By doing what seems to have become called the 'Pi-Pass' mod the Pi itself is still protected by the original fuses as the USB power is routed around the outside of the original circuitry.

On the subject of protection, I have had to repair several PCs in the past, including expensive ones, where the user has burnt out tracks on the motherboard by shorting out a USB port. I don't think there is as much protection circuitry about as you might think.

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Re: USB Port Current Boost

Sat Jun 23, 2012 3:18 am

Thanks for the info guys! (Cause knowledge is power!)
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Re: USB Port Current Boost

Sat Jun 23, 2012 3:43 am

I did the pi-pass using a 30ga solid wire. I am currently powering an Asus USB-N10 wifi adapter and a Logitech C250 camera using a 1A iPhone power adapter via the micro USB connector. As an added bonus I am cooking my dinner on the wifi adapter :)

BTW I can hot plug a keyboard and the camera with no problems, but plugging in the wifi adapter reliably resets the RPi.

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Re: USB Port Current Boost

Sat Jun 23, 2012 5:35 am

If that WiFi adaptor takes a current surge of, say 300 mA when it is connected (charging up a power bypass cap, for example), that might cause enough voltage drop across the power cable + connector + input fuse F3 to give you a brief voltage glitch large enough to cause trouble (eg. a reset). The 220 uF input filter cap C6 ought to help there, but maybe not enough.

manis404
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Re: USB Port Current Boost

Sun Jun 24, 2012 8:05 pm

I fixed the hotswap kernel panics by placing a 120uF capacitor between the usb power planes. That worked for me, but it should ideally be at least 220uF.

I updated the post with a graph which could be helpful to understand the concept of "voltage droop". (NOT voltage drop - voltage droop is momentary)

http://theiopage.blogspot.com/2012/06/i ... -host.html

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Lob0426
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Re: USB Port Current Boost

Mon Jun 25, 2012 5:15 am

manis404 wrote:I fixed the hotswap kernel panics by placing a 120uF capacitor between the usb power planes. That worked for me, but it should ideally be at least 220uF.

I updated the post with a graph which could be helpful to understand the concept of "voltage droop". (NOT voltage drop - voltage droop is momentary)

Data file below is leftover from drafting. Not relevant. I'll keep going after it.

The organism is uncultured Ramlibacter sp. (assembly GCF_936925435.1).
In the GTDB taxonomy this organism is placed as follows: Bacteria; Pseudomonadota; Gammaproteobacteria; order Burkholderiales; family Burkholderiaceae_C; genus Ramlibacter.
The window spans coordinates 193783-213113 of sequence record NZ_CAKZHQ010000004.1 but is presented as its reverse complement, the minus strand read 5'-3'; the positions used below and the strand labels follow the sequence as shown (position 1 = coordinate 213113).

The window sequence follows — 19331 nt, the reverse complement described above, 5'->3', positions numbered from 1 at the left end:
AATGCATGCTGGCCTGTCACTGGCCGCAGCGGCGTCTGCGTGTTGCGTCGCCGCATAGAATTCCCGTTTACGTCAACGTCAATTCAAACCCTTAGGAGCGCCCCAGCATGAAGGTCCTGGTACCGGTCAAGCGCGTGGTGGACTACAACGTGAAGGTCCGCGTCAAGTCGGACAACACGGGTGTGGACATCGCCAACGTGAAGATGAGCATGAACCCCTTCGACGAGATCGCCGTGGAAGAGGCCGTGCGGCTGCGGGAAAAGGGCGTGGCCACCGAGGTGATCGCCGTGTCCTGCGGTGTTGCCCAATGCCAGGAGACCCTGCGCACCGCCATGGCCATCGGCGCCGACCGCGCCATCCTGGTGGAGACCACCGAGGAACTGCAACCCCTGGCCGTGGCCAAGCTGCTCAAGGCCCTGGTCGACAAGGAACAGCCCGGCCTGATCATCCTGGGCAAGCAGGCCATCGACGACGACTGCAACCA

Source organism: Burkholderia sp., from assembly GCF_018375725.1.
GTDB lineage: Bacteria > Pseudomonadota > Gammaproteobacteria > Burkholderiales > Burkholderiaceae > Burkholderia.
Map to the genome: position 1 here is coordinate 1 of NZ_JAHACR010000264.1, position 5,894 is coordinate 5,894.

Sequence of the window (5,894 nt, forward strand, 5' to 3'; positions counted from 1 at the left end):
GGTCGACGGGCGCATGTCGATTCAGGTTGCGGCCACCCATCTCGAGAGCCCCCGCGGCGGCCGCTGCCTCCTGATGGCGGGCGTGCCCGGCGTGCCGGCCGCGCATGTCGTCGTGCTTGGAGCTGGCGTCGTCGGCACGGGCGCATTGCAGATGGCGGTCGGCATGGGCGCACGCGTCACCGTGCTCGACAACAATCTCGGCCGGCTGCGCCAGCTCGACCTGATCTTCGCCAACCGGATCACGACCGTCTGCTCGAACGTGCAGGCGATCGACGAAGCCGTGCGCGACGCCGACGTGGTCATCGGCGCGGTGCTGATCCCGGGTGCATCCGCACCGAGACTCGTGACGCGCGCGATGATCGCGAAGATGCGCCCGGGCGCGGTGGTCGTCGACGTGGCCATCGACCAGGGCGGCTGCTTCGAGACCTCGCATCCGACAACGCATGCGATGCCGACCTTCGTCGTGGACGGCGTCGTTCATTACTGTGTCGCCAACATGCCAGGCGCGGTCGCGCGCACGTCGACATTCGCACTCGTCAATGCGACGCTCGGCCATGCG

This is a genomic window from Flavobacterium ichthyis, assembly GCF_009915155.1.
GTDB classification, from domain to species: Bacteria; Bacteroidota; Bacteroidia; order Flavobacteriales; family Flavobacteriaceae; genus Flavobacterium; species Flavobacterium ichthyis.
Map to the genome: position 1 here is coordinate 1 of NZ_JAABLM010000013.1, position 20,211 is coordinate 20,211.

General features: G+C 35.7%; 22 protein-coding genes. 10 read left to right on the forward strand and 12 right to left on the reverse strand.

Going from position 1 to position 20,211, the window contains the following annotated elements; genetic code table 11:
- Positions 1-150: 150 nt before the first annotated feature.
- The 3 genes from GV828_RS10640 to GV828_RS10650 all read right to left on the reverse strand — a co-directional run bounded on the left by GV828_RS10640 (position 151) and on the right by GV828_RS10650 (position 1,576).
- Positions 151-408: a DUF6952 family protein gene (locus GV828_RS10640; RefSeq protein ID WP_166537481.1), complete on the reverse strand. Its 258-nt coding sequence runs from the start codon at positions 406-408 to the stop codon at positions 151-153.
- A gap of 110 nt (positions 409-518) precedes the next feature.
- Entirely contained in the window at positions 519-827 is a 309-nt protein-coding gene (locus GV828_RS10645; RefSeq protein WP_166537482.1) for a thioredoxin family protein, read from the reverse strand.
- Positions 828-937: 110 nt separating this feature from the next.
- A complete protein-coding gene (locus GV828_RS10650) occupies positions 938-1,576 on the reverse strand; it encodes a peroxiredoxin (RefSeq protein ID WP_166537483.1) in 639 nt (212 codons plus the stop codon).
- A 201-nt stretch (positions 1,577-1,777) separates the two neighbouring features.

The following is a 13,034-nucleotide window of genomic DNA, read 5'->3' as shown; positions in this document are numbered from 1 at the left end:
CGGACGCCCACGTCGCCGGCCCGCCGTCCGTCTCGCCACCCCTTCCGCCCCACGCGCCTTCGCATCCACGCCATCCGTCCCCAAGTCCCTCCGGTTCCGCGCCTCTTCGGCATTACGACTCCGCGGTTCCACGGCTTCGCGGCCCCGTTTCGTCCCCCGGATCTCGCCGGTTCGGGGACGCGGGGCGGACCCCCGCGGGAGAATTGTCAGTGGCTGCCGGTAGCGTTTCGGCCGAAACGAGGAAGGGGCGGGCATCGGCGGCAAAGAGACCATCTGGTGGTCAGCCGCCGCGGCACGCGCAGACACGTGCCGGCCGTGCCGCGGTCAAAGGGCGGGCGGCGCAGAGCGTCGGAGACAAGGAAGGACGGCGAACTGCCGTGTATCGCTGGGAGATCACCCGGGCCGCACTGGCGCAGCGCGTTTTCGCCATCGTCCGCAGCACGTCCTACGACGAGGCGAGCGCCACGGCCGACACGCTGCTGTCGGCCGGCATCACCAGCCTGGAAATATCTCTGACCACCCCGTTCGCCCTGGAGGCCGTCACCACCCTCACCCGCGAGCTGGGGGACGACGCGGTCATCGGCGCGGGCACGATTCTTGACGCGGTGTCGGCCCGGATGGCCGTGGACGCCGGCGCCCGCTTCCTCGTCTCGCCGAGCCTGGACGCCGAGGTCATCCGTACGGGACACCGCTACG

http://theiopage.blogspot.com/2012/06/i ... -host.html
What no photo of the Capacitor in place. Oh for shame. :lol: We Want a Picture, it helps those of us that could not get through the cat in the hat! :oops:
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Ed Raket
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Re: USB Port Current Boost

Mon Jun 25, 2012 6:51 am

Lob0426 wrote:
manis404 wrote:I fixed the hotswap kernel panics by placing a 120uF capacitor between the usb power planes. That worked for me, but it should ideally be at least 220uF.

I updated the post with a graph which could be helpful to understand the concept of "voltage droop". (NOT voltage drop - voltage droop is momentary)

http://theiopage.blogspot.com/2012/06/i ... -host.html
What no photo of the Capacitor in place. Oh for shame. :lol: We Want a Picture, it helps those of us that could not get through the cat in the hat! :oops:
Yes, give us a picture to aid our "more adventurous" tinkerings on the Pi ;) "to boldly go where no one has gone before" :mrgreen:

kta

Re: USB Port Current Boost

Mon Jun 25, 2012 3:56 pm

Let's say I short all three fuses and use 4 pins of the micro-usb connector for power input. Now the question is, how much current can I supply to the usb devices without burning the pcb traces?

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AndrewS
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Re: USB Port Current Boost

Mon Jun 25, 2012 5:18 pm

kta wrote:Let's say I short all three fuses and use 4 pins of the micro-usb connector for power input. Now the question is, how much current can I supply to the usb devices without burning the pcb traces?
It's not quite what you're asking for, but I think the nearest thing to an answer is http://elinux.org/RPi_Low-level_peripherals#Power_pins

You can "supply" as much current as you want, but I guess the Pi would only draw 1.7A maximum - 700mA for the board and 500mA for each of the USB ports.

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Re: USB Port Current Boost

Mon Jun 25, 2012 5:34 pm

Ed_Racket

Posted updated, now with PICTURES. I show an external hdd and wlan working simultaneously. I hope the pcb traces will handle the current.(though I'd be surprised if they don't)

http://theiopage.blogspot.com/2012/06/i ... -host.html